Unlike OnePlus, Samsung, and Huawei, Xiaomi doesn’t tie new versions of its Android skin, called MIUI, to new Android OS releases. MIUI 10 is available for dozens of Xiaomi smartphones, and depending on the phone, it’ll be layered on top of Android 7 Nougat, Android 8 Oreo, or Android 9 Pie. Earlier this year, Xiaomi announced that development had begun on MIUI 11 and that the new MIUI version will introduce new icons and features like a system-wide dark mode, ultra power saving mode, and more. These features have already made their way into MIUI 10, though, so we’re expecting to see other changes that haven’t been announced. Fortunately for us, Xiaomi accidentally rolled out MIUI 11 for a handful of devices, including the Redmi K20 Pro, Mi Mix 2S, and Mi 6, giving us an early look at Xiaomi’s next Android release.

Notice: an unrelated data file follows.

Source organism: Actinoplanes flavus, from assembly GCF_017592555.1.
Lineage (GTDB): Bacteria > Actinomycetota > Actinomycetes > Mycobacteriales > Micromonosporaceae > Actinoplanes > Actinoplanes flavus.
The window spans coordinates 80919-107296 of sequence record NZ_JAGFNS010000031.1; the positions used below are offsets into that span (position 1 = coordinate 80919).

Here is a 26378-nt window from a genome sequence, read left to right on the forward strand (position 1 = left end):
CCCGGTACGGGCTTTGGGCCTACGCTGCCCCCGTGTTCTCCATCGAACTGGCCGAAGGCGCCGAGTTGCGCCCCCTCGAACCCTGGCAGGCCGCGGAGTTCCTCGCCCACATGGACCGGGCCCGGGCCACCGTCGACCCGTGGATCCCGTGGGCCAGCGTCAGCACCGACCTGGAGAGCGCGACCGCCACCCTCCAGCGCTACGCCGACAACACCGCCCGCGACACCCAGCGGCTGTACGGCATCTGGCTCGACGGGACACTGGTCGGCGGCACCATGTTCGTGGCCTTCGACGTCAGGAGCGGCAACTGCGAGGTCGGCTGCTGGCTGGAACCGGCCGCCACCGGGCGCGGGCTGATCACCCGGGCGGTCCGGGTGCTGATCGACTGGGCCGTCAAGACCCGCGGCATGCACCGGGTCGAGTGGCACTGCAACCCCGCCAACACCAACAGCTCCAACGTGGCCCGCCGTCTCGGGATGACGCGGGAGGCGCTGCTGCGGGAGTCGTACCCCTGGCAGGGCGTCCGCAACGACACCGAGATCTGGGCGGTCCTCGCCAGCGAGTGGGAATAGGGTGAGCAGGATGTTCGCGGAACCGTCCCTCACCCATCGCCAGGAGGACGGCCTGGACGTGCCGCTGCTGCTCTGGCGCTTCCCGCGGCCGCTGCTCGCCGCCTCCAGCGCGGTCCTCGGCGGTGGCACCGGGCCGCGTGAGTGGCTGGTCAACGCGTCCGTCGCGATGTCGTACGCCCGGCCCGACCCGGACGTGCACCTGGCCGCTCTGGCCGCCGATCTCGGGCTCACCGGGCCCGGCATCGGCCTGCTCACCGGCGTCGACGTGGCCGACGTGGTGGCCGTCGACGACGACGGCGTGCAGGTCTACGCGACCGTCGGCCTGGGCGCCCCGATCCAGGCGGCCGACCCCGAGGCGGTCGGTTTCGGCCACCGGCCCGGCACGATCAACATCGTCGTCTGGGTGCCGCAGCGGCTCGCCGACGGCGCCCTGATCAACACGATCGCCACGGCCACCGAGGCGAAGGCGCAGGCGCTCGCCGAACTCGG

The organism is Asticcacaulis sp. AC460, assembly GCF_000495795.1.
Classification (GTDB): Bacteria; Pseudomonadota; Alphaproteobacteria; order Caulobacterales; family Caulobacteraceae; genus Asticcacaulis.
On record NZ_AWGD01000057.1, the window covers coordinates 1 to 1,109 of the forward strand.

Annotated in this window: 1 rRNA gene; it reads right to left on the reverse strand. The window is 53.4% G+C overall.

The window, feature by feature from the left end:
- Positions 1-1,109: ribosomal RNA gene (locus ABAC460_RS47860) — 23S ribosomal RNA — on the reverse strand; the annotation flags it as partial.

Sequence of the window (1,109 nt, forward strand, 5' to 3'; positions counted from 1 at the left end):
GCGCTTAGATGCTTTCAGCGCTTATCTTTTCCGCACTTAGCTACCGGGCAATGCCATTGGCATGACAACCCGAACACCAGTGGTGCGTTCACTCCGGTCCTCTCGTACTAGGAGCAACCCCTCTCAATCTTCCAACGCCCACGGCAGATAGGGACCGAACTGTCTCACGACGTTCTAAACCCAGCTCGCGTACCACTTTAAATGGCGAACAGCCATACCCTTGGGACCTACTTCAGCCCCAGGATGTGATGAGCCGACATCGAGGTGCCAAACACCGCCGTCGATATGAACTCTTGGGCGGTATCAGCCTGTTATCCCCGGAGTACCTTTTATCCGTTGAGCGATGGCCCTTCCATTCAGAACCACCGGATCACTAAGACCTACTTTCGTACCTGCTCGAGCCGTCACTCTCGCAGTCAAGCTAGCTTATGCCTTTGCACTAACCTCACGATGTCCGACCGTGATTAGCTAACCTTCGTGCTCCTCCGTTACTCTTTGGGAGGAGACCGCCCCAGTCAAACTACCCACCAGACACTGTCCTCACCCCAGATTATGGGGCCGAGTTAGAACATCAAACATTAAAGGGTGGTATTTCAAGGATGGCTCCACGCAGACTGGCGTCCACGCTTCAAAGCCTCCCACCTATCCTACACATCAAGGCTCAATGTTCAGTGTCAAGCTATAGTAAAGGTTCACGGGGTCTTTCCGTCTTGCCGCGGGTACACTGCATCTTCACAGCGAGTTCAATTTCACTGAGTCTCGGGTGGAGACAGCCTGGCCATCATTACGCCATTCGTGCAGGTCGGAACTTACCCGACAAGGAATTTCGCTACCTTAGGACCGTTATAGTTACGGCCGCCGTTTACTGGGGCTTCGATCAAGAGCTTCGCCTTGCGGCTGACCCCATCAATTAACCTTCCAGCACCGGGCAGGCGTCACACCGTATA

Download links for the closed beta MIUI 11 9.9.9 were briefly publicly accessible, allowing many users to grab the firmware and flash to their own devices. The builds contain code that overlay the device’s IMEI all over the UI, so we had to blur many of the screenshots below. XDA Recognized Developer erfanoabdi modified the system image to make it flashable on other devices, allowing users to install it even on non-Xiaomi devices. The screenshots without any visible blurring were taken from a device running this unofficial MIUI 11 system image.

New Icons

As promised, we can see the new iconography used in Xiaomi’s Android skin. The icons are colorful, but there doesn’t seem to be consistency in size or shape unlike stock Android 10.

MIUI 11 settings
MIUI 11 settings
MIUI 11 settings

New Design

The motto for MIUI 11 is “Empowering the productive,” and the design uses a lot of empty white space and big, bold text throughout. One of the screenshots shows off the new design in more system apps, and interestingly, there’s a reference to the upcoming Xiaomi Mi 9 Pro 5G.